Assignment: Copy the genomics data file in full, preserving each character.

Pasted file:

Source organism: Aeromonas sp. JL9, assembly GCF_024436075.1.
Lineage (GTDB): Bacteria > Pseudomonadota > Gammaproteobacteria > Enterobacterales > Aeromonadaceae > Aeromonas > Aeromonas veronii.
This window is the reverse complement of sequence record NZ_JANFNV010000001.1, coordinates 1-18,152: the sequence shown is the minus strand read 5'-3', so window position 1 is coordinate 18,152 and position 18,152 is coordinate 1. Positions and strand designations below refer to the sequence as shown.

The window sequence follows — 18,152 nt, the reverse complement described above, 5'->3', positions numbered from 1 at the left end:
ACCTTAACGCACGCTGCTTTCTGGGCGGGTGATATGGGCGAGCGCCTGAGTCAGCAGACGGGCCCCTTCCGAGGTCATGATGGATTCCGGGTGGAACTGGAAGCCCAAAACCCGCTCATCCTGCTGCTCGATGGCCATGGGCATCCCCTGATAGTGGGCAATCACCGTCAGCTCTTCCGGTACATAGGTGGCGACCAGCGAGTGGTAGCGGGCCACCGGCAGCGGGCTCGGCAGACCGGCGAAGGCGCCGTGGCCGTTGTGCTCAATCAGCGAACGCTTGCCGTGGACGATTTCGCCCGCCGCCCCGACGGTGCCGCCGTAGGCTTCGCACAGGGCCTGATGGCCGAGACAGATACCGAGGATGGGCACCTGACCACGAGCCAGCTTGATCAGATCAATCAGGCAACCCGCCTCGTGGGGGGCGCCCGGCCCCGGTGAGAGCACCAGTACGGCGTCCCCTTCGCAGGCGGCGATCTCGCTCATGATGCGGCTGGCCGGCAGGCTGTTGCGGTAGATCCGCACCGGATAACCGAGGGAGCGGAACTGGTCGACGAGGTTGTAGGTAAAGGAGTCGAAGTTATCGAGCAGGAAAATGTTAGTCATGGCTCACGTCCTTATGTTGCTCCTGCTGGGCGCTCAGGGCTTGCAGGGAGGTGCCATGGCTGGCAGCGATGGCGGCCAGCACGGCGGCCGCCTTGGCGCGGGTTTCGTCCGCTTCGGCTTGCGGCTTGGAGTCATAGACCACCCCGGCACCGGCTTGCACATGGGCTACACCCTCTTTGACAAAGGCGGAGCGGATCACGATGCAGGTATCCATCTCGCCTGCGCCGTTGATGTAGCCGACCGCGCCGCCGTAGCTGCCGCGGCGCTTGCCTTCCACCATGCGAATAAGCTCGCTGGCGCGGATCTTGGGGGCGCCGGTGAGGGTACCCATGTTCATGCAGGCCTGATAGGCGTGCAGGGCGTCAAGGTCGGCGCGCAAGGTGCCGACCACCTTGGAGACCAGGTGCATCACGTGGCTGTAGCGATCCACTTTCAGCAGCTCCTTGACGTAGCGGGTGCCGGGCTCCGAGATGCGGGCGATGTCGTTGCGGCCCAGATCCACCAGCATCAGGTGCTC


Source organism: Aeromonas sp. JL9, assembly GCF_024436075.1.
Lineage (GTDB): Bacteria > Pseudomonadota > Gammaproteobacteria > Enterobacterales > Aeromonadaceae > Aeromonas > Aeromonas veronii.
This window is the reverse complement of sequence record NZ_JANFNV010000001.1, coordinates 1-18,152: the sequence shown is the minus strand read 5'-3', so window position 1 is coordinate 18,152 and position 18,152 is coordinate 1. Positions and strand designations below refer to the sequence as shown.

The window sequence follows — 18,152 nt, the reverse complement described above, 5'->3', positions numbered from 1 at the left end:
ACCTTAACGCACGCTGCTTTCTGGGCGGGTGATATGGGCGAGCGCCTGAGTCAGCAGACGGGCCCCTTCCGAGGTCATGATGGATTCCGGGTGGAACTGGAAGCCCAAAACCCGCTCATCCTGCTGCTCGATGGCCATGGGCATCCCCTGATAGTGGGCAATCACCGTCAGCTCTTCCGGTACATAGGTGGCGACCAGCGAGTGGTAGCGGGCCACCGGCAGCGGGCTCGGCAGACCGGCGAAGGCGCCGTGGCCGTTGTGCTCAATCAGCGAACGCTTGCCGTGGACGATTTCGCCCGCCGCCCCGACGGTGCCGCCGTAGGCTTCGCACAGGGCCTGATGGCCGAGACAGATACCGAGGATGGGCACCTGACCACGAGCCAGCTTGATCAGATCAATCAGGCAACCCGCCTCGTGGGGGGCGCCCGGCCCCGGTGAGAGCACCAGTACGGCGTCCCCTTCGCAGGCGGCGATCTCGCTCATGATGCGGCTGGCCGGCAGGCTGTTGCGGTAGATCCGCACCGGATAACCGAGGGAGCGGAACTGGTCGACGAGGTTGTAGGTAAAGGAGTCGAAGTTATCGAGCAGGAAAATGTTAGTCATGGCTCACGTCCTTATGTTGCTCCTGCTGGGCGCTCAGGGCTTGCAGGGAGGTGCCATGGCTGGCAGCGATGGCGGCCAGCACGGCGGCCGCCTTGGCGCGGGTTTCGTCCGCTTCGGCTTGCGGCTTGGAGTCATAGACCACCCCGGCACCGGCTTGCACATGGGCTACACCCTCTTTGACAAAGGCGGAGCGGATCACGATGCAGGTATCCATCTCGCCTGCGCCGTTGATGTAGCCGACCGCGCCGCCGTAGCTGCCGCGGCGCTTGCCTTCCACCATGCGAATAAGCTCGCTGGCGCGGATCTTGGGGGCGCCGGTGAGGGTACCCATGTTCATGCAGGCCTGATAGGCGTGCAGGGCGTCAAGGTCGGCGCGCAAGGTGCCGACCACCTTGGAGACCAGGTGCATCACGTGGCTGTAGCGATCCACTTTCAGCAGCTCCTTGACGTAGCGGGTGCCGGGCTCCGAGATGCGGGCGATGTCGTTGCGGCCCAGATCCACCAGCATCAGGTGCTC